Mr. Williams learned the importance of such relationships while working in the 22nd District in North Philadelphia, he said in a 1991 interview. "I walked up to Ridge and Columbia, and went into each store and introduced myself. I talked to the people and got to know them," he said. "That's when I learned that you have got to get out and meet with people."
Former Mayor Ed Rendell said Wednesday that he retained Mr. Williams as commissioner after being elected in 1992 because of Mr. Williams' strong reputation across the city.
Mr. Williams "bridged a gap that was omnipresent for years and years, [with] minority communities thinking the police were not their friends," Rendell said.
Rendell said Mr. Williams' bond with African American communities was evident after the riots in 1992 following the King verdict. As violence erupted in cities across the country, Rendell asked Philadelphia clergy to remind residents that such brutality had not occurred under Mr. Williams' leadership.
"That day and that night, when most cities burned, we had less violence" than the same date a year earlier, Rendell said. "I attribute that all to the relationship that Commissioner Williams had with the African American community."
Just a few weeks after those riots, Mr. Williams left Philadelphia to become chief of the LAPD. He had accepted the position before the riots, but navigating the aftermath became a central pillar of his administration in Los Angeles.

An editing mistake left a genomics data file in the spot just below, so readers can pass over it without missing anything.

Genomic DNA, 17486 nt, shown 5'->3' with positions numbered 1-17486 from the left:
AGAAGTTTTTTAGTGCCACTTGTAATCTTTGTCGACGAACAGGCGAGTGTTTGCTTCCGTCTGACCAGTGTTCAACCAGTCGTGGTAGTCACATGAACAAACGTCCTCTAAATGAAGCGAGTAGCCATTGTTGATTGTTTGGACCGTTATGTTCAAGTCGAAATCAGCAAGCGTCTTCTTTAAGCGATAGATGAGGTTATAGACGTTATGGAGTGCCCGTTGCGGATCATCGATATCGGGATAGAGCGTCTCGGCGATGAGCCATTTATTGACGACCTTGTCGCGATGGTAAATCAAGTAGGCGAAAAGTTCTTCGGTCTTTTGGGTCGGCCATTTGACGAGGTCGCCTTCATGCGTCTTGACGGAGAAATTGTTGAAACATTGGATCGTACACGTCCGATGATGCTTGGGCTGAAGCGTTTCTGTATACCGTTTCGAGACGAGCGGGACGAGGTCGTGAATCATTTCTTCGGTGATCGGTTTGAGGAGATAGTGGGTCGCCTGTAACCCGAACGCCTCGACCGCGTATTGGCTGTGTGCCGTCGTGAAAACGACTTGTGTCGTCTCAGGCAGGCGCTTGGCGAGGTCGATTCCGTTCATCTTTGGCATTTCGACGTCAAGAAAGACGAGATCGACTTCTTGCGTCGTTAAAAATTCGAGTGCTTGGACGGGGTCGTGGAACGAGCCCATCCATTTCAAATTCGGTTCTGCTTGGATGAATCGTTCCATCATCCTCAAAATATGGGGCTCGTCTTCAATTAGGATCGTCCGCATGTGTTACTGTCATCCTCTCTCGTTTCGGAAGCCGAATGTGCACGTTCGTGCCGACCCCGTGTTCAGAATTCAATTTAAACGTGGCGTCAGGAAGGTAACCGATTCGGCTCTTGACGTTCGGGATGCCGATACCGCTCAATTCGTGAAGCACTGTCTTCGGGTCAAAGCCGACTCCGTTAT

He managed to increase the size of the department, and implemented some community policing initiatives similar to those he achieved in Philadelphia.
But another constant of his tenure was discord with other city officials.
He frequently clashed with the City Council and with Mayor Richard Riordan, who took office a year after Mr. Williams. In 1997, after five years as chief, Mr. Williams accepted a $375,000 severance package to retire before the end of his contract, which the city's civilian Police Commission had declined to renew.
In 2002, Mr. Williams was appointed to oversee security at Atlanta's airport. Odoms, his sister-in-law, said he had retired several years ago and was living in Fayetteville, outside Atlanta, with Evelina, his wife of 49 years.
In 1996, Mr. Williams published a book, Taking Back Our Streets: Fighting Crime in America, with coauthor Bruce B. Henderson.
He served as president of the National Organization of Black Law Enforcement Executives in 1991-92.
Even after he moved from the city, Mr. Williams maintained his tie with Philadelphia: One of his three children, Willie Williams III, is a lieutenant on Mayor Kenney's security detail.
In an interview Wednesday, the younger Williams described his father as a calm, thoughtful man who taught him to view policing as a service rather than a job.
"He was just a constant, steady force," he said.
John McNesby, president of Fraternal Order of Police Lodge 5, said Wednesday that the younger Williams "had a very good teacher in his father."
"There are highly respected bosses out there," McNesby said, "and Willie Williams was one of them."
In addition to his wife and son, Mr. Williams is survived by a daughter, Lisa; another son, Eric; two brothers; two sisters; his mother, Helen S.; and nieces, nephews, and grandchildren, Odoms said.
Funeral services were being arranged Wednesday.